Game 1: Eye Test vs the Numbers
1. The Columbus Blue Jackets had a 48-34 edge in 5 v 5 shot attempts in Game 1 and over last two games (1 regular season/1 playoff game) between the Penguins and Blue Jackets, Columbus has out-attempted Pittsburgh 108 to 64 at even strength.
Yet, Pittsburgh has outscored Columbus 5-1 over that span during 5 v 5 play.
Wednesday night was a classic case talked about before the series where if the Penguins get out-attempted, it’s not going to be a big deal.
In Game 1, Pittsburgh had the high danger scoring chances edge, 6-3, in 5 v 5 play and in all situations Pittsburgh had a 9-4 edge.
Pittsburgh allowed just 3 high danger chances at even strength. What a testament to their defensive team play.
From the forwards to the defensemen, to Marc Andre Fleury, everybody did their job. This was a game where you could count the Blue Jackets grade-A chances on one hand. There were very few of them.
The key for Fleury was no leaky goals that often plague him over the length of a playoff series and when he needed to make a big save once or twice, he came up with it.
“Fleury comes out of the bullpen and has a real good first period, made some timely saves,” head coach Mike Sullivan said afterwards. “What can you say about his character and compete level? To step in and be as good as he was, he was key for us.”
A play that could have changed the game early was a Fleury first period save on Zach Werenski where Fleury came out to take away the angle and that save got Fleury in a comfort zone.
“You gain a little confidence from it,” Fleury said of the Werenski save. “I felt alright after that.”
2. The Penguins top defensive pairing in Ron Hainsey/Brian Dumoulin were hemmed in their own zone for much of the game.
Brian Dumoulin 28 CF% (7CF/18CA), Ron Hainsey 21 CF% (5/19).
13 of the 26 Blue Jackets Shots For at even strength came against Dumoulin/Hainsey.
Blue Jackets top line center Alexander Wennberg had a 100 CF% when on the ice against both Dumoulin-Hainsey. Concerning? Maybe a bit if it becomes a trend to the extent where Dumoulin are hovering around 0% against Wennberg but the pairing only allowed 1 high danger chance against. What matters is the high danger scoring chances against.
What played out in Game 1 is a trade off I think the Penguin coaches would take.
Let Dumoulin/Hainsey handle the grunt work defensively, have Justin Schultz pairing more active offensively.
Ian Cole and Justin Schultz were under 40% (9/14) in Corsi% but the pairing was +1 in Shots For/Shots Against (7/6), 50 percent in Scoring Chances For% (4/4) and 50 percent in High Danger Scoring Chances For% (2/2).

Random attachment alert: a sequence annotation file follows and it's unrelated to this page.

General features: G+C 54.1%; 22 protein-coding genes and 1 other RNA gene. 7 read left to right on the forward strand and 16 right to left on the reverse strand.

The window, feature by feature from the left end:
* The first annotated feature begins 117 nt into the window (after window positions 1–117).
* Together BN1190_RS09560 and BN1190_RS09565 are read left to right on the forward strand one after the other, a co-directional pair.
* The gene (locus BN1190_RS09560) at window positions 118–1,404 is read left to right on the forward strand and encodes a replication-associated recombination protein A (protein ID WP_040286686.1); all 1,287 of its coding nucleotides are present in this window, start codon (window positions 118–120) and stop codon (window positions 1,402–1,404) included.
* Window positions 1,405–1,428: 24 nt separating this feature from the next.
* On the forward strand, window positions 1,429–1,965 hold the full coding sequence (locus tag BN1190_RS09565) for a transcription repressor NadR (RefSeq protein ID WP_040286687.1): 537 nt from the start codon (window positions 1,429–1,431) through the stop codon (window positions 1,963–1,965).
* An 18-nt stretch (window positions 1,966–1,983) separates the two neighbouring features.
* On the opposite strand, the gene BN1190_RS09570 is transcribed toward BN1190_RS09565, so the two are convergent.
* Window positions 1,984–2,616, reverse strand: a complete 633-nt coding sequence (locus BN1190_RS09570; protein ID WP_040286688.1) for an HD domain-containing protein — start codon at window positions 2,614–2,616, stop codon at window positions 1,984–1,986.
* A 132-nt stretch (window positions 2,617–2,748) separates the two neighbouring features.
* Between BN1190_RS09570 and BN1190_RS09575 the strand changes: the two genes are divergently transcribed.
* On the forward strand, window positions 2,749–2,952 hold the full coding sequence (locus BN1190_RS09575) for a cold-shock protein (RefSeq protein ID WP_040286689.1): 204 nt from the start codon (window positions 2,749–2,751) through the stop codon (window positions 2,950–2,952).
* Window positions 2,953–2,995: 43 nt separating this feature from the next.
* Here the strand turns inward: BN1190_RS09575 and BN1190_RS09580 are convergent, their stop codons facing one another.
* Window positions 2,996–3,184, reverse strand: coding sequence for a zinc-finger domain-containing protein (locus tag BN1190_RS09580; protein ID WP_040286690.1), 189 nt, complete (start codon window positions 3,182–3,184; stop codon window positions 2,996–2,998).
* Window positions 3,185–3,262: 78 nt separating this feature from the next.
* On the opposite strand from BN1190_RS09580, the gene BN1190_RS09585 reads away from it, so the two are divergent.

3. The advanced stats will say Olli Maatta was the Penguins best defenseman in Game 1. The eye test says no way.
The numbers were very good for Maatta.
19:56 of ice time, 4 blocked shots, 54 CF% (19/16) and was credited with a 100 High Danger Scoring Chance For%, on the ice for 4 high danger chances, 0 against. Maatta was also on the ice for 2 Goals For and 0 Against.
The first period for Maatta was a disaster. Columbus attacked him on the forecheck with great success as the slow foot speed was problematic and he lost multiple puck battles that kept plays alive for the Blue Jackets in the Penguins end. There were prime opportunities there that could have resulted in some grade-A chances against but Pittsburgh’s team defense covered them up.
Maatta had some good moments in periods two and three, some strong stick checks defensively but he remains vulnerable when the Penguin forwards are not slowing up the Jackets incoming forecheckers through the neutral zone.
It’s still questionable whether the Penguins are dressing their six best available defenseman for this type of series. Mark Streit’s quick decision making and skill on the backend would still be a nice asset to have.
4. The Sidney Crosby line was held pointless but there were some encouraging signs to watch moving forward.
The line was 60 percent in Scoring Chances For% and they drove possession against the Blue Jackets best players who must produce offensively for the Jackets to make this a competitive series.
Sidney Crosby vs Opposition:
Vs Zach Werenski | Crosby on the ice for 10 Shot Attempts For, 6 Against.
Vs Seth Jones | Crosby was on the ice for 9 Shot Attempts For, 4 against and was +5 in scoring chances (6/1).
Vs Brandon Dubinsky/Cam Atkinson| Crosby had a 75 CF% on the ice for 6 attempts, 2 against and +4 in scoring chances.
Vs Boone Jenner | Crosby had an 83 CF% (5/1).
The line that had the strong numbers vs Crosby was the Sam Gagner – Scott Hartnell line.
Crosby 0 CF% (0/7) when on the ice vs Gagner, 11 CF% vs Scott Hartnell (1/8).
At this stage of Hartnell’s career when he hasn’t scored in 34 games, that’s another trade off the Penguins would take in a big way.Want the Full Story? Get "Inside Access"